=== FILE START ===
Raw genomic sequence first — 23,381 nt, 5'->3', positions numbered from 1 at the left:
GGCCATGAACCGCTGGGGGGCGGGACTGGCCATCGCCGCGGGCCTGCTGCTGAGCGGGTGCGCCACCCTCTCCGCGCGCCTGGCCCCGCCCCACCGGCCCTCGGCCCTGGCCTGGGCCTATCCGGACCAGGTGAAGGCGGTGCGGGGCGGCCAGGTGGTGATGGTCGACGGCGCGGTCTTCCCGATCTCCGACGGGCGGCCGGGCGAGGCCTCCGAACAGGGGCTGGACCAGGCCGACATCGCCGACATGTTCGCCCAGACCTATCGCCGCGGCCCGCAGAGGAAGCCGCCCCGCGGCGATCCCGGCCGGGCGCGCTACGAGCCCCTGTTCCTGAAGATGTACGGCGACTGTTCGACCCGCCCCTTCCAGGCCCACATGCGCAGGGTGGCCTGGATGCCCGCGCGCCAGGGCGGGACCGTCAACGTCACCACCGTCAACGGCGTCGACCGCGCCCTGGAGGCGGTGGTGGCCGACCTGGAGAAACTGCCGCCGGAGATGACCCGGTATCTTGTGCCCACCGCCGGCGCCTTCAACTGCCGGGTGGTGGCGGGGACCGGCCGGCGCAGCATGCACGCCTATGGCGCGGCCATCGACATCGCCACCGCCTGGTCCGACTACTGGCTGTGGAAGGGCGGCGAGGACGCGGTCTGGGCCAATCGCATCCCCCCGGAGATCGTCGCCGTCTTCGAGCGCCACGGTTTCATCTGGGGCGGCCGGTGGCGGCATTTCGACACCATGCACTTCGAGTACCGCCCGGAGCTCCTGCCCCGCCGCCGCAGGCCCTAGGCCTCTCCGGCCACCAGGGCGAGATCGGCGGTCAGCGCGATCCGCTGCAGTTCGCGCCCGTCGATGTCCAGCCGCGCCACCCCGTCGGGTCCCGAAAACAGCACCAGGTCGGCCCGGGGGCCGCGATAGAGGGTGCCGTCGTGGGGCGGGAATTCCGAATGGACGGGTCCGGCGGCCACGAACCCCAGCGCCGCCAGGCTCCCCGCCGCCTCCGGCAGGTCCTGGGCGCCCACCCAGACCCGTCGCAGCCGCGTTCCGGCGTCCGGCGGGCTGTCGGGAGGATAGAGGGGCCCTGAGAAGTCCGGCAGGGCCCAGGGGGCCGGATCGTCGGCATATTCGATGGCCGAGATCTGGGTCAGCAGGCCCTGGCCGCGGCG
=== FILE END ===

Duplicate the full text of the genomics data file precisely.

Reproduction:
Raw genomic sequence first — 23,381 nt, 5'->3', positions numbered from 1 at the left:
GGCCATGAACCGCTGGGGGGCGGGACTGGCCATCGCCGCGGGCCTGCTGCTGAGCGGGTGCGCCACCCTCTCCGCGCGCCTGGCCCCGCCCCACCGGCCCTCGGCCCTGGCCTGGGCCTATCCGGACCAGGTGAAGGCGGTGCGGGGCGGCCAGGTGGTGATGGTCGACGGCGCGGTCTTCCCGATCTCCGACGGGCGGCCGGGCGAGGCCTCCGAACAGGGGCTGGACCAGGCCGACATCGCCGACATGTTCGCCCAGACCTATCGCCGCGGCCCGCAGAGGAAGCCGCCCCGCGGCGATCCCGGCCGGGCGCGCTACGAGCCCCTGTTCCTGAAGATGTACGGCGACTGTTCGACCCGCCCCTTCCAGGCCCACATGCGCAGGGTGGCCTGGATGCCCGCGCGCCAGGGCGGGACCGTCAACGTCACCACCGTCAACGGCGTCGACCGCGCCCTGGAGGCGGTGGTGGCCGACCTGGAGAAACTGCCGCCGGAGATGACCCGGTATCTTGTGCCCACCGCCGGCGCCTTCAACTGCCGGGTGGTGGCGGGGACCGGCCGGCGCAGCATGCACGCCTATGGCGCGGCCATCGACATCGCCACCGCCTGGTCCGACTACTGGCTGTGGAAGGGCGGCGAGGACGCGGTCTGGGCCAATCGCATCCCCCCGGAGATCGTCGCCGTCTTCGAGCGCCACGGTTTCATCTGGGGCGGCCGGTGGCGGCATTTCGACACCATGCACTTCGAGTACCGCCCGGAGCTCCTGCCCCGCCGCCGCAGGCCCTAGGCCTCTCCGGCCACCAGGGCGAGATCGGCGGTCAGCGCGATCCGCTGCAGTTCGCGCCCGTCGATGTCCAGCCGCGCCACCCCGTCGGGTCCCGAAAACAGCACCAGGTCGGCCCGGGGGCCGCGATAGAGGGTGCCGTCGTGGGGCGGGAATTCCGAATGGACGGGTCCGGCGGCCACGAACCCCAGCGCCGCCAGGCTCCCCGCCGCCTCCGGCAGGTCCTGGGCGCCCACCCAGACCCGTCGCAGCCGCGTTCCGGCGTCCGGCGGGCTGTCGGGAGGATAGAGGGGCCCTGAGAAGTCCGGCAGGGCCCAGGGGGCCGGATCGTCGGCATATTCGATGGCCGAGATCTGGGTCAGCAGGCCCTGGCCGCGGCG